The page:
To meet the demand, Aela was planning to invest $860 million over the next three years to build five new wind farms in Chile: Sarco (150MW), Alena (44MW), San Manuel (26MW), Cuel (33MW) and Aurora (84MW). The 15-year contracts were come into force from 2018.
However, although Aela submitted the lowest tariffs, its bids were disqualified over an administrative error (the documents were presented under the brand name Aela Energia rather than the legal nomenclature of Aela Negrete).
In the injunction presented before the Santiago Courtof Appeals earlier this month, Aela's lawyers accused the official responsible for the tender, Francisco Sanchez, of "illegal and arbitrary" action and exceeding the powers granted to him under the tender rules.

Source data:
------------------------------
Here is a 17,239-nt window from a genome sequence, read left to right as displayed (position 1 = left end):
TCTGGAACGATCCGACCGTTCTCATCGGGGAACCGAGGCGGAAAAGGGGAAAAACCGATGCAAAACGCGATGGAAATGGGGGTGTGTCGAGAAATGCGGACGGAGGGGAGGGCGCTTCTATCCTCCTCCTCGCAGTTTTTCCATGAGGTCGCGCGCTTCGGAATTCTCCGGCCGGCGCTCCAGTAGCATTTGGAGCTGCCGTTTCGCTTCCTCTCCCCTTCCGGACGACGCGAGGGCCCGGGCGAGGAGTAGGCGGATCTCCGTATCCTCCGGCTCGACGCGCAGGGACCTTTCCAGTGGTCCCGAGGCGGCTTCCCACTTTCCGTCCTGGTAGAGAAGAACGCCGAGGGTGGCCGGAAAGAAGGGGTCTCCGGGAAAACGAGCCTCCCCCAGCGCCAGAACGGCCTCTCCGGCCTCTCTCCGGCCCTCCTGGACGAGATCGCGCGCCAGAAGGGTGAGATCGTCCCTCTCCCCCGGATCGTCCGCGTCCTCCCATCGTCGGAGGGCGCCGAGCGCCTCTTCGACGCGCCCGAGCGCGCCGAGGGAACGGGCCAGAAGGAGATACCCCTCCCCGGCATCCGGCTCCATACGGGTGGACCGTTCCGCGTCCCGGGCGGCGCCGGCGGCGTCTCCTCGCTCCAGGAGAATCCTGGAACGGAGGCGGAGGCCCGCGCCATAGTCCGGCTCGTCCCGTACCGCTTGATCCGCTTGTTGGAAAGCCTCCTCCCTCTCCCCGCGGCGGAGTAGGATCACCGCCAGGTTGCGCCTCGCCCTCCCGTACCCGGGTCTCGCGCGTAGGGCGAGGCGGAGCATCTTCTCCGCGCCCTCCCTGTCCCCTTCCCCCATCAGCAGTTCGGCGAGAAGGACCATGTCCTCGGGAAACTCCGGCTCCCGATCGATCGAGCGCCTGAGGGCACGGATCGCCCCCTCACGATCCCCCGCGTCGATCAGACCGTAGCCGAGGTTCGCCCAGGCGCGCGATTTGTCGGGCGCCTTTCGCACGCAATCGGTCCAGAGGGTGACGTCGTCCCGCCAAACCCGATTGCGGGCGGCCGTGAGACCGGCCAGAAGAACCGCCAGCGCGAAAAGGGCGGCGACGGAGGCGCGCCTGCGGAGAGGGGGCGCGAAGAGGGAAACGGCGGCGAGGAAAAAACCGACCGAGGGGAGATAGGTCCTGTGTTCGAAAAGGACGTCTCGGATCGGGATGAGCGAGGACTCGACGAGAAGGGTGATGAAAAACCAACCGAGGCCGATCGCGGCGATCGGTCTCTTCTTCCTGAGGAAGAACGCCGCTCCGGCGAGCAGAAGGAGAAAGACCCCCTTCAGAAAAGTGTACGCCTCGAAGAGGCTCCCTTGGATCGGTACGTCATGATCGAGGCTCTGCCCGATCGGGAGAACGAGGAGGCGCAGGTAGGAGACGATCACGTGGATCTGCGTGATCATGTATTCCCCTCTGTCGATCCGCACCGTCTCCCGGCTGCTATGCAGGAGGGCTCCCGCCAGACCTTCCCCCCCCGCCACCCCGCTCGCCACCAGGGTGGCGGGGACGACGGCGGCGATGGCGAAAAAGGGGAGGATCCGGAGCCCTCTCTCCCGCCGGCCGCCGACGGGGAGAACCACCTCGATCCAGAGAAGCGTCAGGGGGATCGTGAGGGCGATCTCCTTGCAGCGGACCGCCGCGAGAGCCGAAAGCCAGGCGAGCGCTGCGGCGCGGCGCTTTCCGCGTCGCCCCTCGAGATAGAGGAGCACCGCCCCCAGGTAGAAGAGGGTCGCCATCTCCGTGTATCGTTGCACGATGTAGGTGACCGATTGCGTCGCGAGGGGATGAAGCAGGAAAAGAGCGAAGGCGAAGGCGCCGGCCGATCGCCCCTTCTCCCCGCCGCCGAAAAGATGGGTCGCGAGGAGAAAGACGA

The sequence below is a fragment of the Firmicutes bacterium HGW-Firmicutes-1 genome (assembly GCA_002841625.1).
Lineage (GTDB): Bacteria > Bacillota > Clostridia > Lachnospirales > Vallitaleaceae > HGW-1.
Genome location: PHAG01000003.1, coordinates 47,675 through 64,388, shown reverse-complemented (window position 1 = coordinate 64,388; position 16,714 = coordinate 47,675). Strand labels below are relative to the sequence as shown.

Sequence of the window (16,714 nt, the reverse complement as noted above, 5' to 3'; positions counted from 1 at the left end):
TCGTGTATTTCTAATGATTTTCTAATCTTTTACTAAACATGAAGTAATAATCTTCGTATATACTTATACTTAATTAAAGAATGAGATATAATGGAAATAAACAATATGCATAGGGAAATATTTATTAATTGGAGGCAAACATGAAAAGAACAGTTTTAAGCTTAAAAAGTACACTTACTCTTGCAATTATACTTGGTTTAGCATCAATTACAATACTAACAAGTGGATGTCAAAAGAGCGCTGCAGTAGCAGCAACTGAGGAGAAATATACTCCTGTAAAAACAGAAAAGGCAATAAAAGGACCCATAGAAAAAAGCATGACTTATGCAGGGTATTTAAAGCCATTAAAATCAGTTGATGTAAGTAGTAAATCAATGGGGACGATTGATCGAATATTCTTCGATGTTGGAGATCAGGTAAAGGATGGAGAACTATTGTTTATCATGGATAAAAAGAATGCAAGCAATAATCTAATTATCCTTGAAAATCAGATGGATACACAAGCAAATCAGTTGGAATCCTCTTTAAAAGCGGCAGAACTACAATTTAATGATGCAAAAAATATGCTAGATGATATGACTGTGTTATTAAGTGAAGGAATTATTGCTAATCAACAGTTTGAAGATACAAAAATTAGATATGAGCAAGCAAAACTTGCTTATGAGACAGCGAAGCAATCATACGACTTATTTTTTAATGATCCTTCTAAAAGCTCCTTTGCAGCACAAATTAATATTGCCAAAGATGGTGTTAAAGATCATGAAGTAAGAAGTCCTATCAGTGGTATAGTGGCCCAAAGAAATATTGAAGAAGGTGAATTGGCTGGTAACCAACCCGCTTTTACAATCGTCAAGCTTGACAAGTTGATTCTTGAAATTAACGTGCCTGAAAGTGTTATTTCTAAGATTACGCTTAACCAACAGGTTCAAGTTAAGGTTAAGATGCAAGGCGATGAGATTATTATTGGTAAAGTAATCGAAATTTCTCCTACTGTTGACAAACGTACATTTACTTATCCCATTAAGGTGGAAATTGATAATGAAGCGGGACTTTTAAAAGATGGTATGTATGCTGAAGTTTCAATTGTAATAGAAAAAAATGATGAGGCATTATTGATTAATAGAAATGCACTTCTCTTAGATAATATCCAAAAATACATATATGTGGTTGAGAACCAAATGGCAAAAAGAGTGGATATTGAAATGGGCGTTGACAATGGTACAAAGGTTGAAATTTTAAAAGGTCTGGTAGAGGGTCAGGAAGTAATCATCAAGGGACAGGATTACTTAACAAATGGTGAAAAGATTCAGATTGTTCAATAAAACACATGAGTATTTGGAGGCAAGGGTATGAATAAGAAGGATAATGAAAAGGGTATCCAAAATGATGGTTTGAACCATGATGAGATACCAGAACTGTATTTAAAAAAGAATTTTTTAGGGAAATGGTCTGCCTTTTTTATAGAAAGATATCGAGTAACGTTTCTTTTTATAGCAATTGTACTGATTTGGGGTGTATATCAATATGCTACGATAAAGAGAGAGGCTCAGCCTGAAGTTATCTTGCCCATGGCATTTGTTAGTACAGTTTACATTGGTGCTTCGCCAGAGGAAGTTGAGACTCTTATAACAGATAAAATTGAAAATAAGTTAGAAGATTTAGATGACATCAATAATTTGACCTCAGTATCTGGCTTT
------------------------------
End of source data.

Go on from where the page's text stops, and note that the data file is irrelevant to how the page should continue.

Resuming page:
With Aela disqualified from the race, the contracts were picked up by French energy giant EDF, which is planning to build a 1,140MW gas-fired combined cycle plant in southern Chile.
The entry of a strong participant like EDF into Chile's highly-concentrated electricity market has been welcomed by the authorities. However, Aela said the decision would put up electricity bills for regulated clients in central Chile by around $11 million annually and increase atmospheric emissions.
Renewable companies, including Abengoa and Acciona of Spain, won almost 20% of the demand on offer in last month's tender after the government changed tenders rules to allow firms to offer electricity during certain periods of the day, thereby favouring solar and wind projects.
Speaking this month, the head of Chile's renewable energy association ACERA, Carlos Finat, said he expected renewable energy to make further gains at major tenders planned for later this year.